Convergence is a buzzword used by many, but not necessarily understood, even by some of those who use it. Essentially, it is the coming together of the media, IT and telecommunications sectors in terms of technology, products, services and markets.
We now have interactive television, we can connect to the internet on our mobile phones and almost every home computer allows access to the internet, as well as acting as a radio, television, DVD player and telephone.
Examples of the eagerness of the IT, media and telecoms sectors to seize opportunities in this converging world include the proposed merger of internet service provider AOL and traditional media company Time Warner. The Federal Trade Commission has already given conditional final approval to the proposed merger and the European Commission approved it last year. Vertical integration of this sort is becoming commonplace. Converging technologies and markets mean that companies will see the benefits of joining forces with those with an established presence in hitherto separate markets in order to improve the ways they target consumers and share technologies. In this new era, where all pieces of technology can do all things, content will be very important, as will the speed and user friendliness of the technology on offer. The benefits to consumers of convergence are plentiful. There should be a greater choice of products and services, faster and easier access and, in theory, lower prices as a result of increased competition. However, ensuring that there is adequate competition in the converging markets is likely to be an issue that continues to exercise the UK and EU competition authorities.
The Government's response to convergence is set out in the white paper "A New Future for Communications" presented to Parliament in December last year. At present, nine separate regulatory authorities govern the media, IT and telecoms sectors. This is a cumbersome structure that often leads to companies finding themselves answerable to the majority, if not all, of the authorities concerned. And despite the best efforts of the authorities to work together and to harmonise their approaches to relevant issues, there is always the danger of regulatory inconsistency.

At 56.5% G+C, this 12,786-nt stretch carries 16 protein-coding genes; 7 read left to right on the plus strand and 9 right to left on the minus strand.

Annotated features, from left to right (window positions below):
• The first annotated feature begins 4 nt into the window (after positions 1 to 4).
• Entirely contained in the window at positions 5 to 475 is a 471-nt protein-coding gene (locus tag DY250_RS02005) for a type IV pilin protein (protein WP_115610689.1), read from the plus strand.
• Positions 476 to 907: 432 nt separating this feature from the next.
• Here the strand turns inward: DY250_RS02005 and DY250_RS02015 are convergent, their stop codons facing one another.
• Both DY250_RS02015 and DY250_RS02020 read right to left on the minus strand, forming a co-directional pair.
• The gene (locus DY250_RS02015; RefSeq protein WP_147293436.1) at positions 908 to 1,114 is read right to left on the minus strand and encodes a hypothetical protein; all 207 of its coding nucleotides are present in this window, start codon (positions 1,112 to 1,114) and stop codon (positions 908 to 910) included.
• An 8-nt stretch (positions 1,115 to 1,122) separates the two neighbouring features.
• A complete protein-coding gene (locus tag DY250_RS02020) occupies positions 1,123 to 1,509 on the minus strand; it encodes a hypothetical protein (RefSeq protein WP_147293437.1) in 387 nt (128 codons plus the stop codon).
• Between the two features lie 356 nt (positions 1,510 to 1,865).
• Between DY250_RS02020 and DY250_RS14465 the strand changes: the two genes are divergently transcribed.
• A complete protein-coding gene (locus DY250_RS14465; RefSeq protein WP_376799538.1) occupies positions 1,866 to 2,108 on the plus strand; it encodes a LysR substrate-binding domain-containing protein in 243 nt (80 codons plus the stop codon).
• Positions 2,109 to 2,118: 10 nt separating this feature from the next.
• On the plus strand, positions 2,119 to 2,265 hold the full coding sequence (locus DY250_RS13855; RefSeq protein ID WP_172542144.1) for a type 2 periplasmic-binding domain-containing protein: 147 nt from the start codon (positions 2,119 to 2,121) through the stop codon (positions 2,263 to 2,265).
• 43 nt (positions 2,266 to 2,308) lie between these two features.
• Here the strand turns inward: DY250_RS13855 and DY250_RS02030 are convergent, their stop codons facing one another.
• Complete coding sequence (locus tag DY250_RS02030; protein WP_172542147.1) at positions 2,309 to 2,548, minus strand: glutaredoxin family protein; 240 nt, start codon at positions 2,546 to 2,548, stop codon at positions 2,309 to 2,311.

The Government's main proposal is the creation of Ofcom (an office of communications). Ofcom is to be a single regulatory body which will take over the roles of the Radio Authority, the Independent Television Commission, the Broadcasting Standards Commission, the Office of Telecommunications and the Radiocommunications Agency. It will regulate and offer guidance on the range of issues that these agencies consider, including content and competition. Ofcom's primary remit would be to protect the interests of consumers and it would continue to play a role in pricing issues in much the same way as Oftel has done in the past and continues to do with its recent proposals for extending wholesale and retail pricing restrictions on BT.
Convergence is now occurring on every level. Methods of communication and traditional industry sectors are overlapping and communications businesses are seeking vertical as well as horizontal integration to pool their infrastructures and resources and to exploit technology and markets. So too, the role of their legal advisers is also changing. The media/communications lawyer is a new breed. In much the same way as the internet revolution spawned the e-commerce set, so convergence has brought mediacomms. While the need for specialist lawyers in each sector is likely to disappear, the ability to provide advice across the board on the myriad of regulations, procedures and issues that mediacomms clients now need to deal with is essential. The lawyers best placed to serve their clients will be those (whether individually or in a team) who can provide the wide knowledge and experience to be able to advise from all perspectives.
Sue Cozens is a media and communications partner at Charles Russell